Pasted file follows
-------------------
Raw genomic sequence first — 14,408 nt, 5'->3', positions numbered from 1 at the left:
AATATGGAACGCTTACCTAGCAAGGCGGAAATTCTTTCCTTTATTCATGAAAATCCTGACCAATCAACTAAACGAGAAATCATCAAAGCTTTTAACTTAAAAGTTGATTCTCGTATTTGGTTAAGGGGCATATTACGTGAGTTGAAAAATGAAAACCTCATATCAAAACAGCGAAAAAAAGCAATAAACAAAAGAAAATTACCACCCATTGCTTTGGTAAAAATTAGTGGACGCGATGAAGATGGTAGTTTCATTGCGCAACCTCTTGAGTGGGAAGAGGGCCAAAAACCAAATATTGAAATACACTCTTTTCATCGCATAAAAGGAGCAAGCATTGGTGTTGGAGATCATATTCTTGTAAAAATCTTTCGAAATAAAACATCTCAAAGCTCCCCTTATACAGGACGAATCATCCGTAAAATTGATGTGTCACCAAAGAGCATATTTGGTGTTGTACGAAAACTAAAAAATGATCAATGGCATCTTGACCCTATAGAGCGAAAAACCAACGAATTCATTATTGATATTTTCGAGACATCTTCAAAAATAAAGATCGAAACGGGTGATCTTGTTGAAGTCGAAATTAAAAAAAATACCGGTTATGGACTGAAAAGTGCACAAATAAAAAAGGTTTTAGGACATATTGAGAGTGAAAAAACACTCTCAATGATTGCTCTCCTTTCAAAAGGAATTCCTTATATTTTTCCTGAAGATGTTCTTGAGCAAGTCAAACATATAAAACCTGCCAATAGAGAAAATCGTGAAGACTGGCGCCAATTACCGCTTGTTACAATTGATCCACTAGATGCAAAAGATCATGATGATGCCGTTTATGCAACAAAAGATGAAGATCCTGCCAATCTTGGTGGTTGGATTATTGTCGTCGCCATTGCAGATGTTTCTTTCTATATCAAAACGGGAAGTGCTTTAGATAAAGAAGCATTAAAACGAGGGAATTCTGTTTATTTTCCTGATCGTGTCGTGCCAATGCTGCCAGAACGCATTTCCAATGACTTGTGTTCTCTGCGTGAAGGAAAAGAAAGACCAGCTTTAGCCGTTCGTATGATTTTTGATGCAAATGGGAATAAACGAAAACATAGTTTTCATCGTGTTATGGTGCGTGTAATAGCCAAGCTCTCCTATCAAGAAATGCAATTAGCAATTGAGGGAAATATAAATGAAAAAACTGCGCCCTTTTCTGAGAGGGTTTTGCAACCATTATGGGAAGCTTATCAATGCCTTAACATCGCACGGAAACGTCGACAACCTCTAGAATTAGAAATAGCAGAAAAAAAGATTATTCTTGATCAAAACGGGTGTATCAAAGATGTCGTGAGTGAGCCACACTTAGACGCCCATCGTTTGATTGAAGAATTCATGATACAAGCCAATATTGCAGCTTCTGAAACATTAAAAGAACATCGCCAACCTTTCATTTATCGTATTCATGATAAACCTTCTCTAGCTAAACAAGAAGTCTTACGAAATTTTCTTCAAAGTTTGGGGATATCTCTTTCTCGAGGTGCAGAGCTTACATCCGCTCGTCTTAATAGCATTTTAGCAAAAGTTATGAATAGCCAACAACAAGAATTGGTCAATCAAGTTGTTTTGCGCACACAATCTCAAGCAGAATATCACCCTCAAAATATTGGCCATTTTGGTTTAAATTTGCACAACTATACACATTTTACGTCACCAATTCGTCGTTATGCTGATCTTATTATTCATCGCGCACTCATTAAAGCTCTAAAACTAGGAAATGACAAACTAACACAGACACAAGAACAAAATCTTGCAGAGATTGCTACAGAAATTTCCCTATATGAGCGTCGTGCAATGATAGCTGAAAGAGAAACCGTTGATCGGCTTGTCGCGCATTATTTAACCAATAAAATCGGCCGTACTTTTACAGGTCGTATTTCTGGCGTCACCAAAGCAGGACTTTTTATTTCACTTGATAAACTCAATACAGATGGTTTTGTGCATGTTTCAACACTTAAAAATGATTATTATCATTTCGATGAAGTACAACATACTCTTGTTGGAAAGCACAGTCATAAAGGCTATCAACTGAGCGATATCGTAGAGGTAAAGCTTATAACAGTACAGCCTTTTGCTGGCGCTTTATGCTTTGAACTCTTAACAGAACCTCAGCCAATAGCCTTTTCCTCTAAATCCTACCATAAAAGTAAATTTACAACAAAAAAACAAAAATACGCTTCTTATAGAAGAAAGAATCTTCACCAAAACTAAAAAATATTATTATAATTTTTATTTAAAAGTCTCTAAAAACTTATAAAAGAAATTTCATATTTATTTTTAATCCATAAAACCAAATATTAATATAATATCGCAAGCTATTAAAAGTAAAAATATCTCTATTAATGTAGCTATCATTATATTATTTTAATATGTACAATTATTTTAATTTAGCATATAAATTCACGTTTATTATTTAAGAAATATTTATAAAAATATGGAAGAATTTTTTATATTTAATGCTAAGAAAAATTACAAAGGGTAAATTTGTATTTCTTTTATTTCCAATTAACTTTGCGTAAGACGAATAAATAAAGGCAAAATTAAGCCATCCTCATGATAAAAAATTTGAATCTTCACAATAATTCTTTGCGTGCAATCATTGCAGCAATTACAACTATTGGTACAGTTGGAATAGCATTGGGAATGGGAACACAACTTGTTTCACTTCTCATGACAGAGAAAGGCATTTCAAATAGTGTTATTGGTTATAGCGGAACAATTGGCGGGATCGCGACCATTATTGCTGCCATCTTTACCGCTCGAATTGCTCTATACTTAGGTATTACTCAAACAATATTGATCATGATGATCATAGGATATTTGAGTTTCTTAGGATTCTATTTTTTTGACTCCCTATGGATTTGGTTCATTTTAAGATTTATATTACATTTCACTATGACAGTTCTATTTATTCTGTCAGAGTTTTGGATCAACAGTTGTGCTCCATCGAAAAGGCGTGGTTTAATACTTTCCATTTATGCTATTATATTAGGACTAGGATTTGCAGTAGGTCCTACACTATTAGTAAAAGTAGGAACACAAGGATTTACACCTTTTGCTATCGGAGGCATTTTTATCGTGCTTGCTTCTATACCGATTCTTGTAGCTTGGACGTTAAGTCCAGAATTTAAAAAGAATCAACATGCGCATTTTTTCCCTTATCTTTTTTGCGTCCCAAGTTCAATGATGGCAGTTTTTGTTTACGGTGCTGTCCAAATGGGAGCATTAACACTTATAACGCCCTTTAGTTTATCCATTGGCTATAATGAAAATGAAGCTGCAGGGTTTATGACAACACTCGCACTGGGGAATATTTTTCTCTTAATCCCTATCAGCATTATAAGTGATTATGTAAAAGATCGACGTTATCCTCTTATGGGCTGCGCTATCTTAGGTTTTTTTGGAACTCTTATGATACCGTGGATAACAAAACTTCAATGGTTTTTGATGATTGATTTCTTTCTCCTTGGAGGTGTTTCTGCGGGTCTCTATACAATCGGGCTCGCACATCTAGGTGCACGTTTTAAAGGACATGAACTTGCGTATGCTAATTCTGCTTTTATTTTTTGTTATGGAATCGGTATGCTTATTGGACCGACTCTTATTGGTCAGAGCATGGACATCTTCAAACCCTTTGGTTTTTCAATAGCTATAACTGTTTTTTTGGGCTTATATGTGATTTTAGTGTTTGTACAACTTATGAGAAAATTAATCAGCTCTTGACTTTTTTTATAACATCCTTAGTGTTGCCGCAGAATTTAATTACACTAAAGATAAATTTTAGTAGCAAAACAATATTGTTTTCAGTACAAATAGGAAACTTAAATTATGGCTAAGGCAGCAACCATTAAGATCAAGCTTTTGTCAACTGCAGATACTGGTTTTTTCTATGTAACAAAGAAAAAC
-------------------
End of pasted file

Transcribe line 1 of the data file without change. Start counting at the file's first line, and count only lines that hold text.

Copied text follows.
Raw genomic sequence first — 14,408 nt, 5'->3', positions numbered from 1 at the left: